Q. I’m relatively new to gardening and get really confused when it comes to watering the things that I have growing in my yard. For example, we planted several new shrubs, ten perennials and two crabapple trees this spring. The trees are doing well, but two of the shrubs and half of the perennials look dead, even though I water them almost every day.
A. My first reaction is that you may be killing your plants with kindness as watering them "almost every day" is almost certainly too much!
Plant roots respire, meaning that they take in oxygen and release carbon dioxide – just like we take oxygen into our lungs when we inhale, and expel carbon dioxide when we exhale.
Oxygen reaches root surfaces by passing through tiny pore spaces between soil particles. If all of these pore spaces are filled with water, as may be the case if you’ve watered every day since your plants went into the ground, oxygen can’t reach the roots.
If this happens, plant roots will suffocate and die. As more roots die, plants will begin to wilt – even though the soil may be saturated with water.
It may be that as you started to see your plants wilting – because they were drowning, not because they were too dry – you watered even more often, making a bad situation even worse?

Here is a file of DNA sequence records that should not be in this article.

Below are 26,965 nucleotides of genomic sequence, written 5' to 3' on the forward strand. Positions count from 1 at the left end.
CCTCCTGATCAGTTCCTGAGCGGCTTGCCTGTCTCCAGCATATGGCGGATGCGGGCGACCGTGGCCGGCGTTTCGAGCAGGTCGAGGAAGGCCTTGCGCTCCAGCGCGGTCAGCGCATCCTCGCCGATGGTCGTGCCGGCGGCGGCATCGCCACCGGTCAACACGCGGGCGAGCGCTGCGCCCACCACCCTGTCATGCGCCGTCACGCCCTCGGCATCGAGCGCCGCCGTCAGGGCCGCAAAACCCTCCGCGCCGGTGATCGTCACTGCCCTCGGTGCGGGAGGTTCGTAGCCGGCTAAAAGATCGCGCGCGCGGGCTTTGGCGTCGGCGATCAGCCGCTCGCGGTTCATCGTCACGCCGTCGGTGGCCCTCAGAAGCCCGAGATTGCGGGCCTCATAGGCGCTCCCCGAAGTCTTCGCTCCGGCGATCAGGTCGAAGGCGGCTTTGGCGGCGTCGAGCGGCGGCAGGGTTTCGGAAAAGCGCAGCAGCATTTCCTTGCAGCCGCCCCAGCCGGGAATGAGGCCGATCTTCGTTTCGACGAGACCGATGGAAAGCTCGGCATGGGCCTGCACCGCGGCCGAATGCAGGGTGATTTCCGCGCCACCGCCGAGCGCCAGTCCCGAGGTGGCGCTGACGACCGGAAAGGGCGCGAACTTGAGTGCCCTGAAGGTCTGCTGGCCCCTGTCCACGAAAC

In the future, remember that most plants do well if they receive about one inch of water over their root system each week from roughly Easter through Thanksgiving. To put actual quantities of water to that recommendation, refer to the table below.
If your soil is very sandy, double the amount of water recommended in the table. And, to insure that the water you apply soaks into the ground and remains near the soil surface where the roots of your plants are located, apply one-third of the total amount recommended every two or three days.
Finally, if you’re watering entire landscape beds, a vegetable garden or a newly seeded lawn, you’ll want to apply about 65 gallons of water (130 gallons if your soil is sandy) per 100 square feet per week.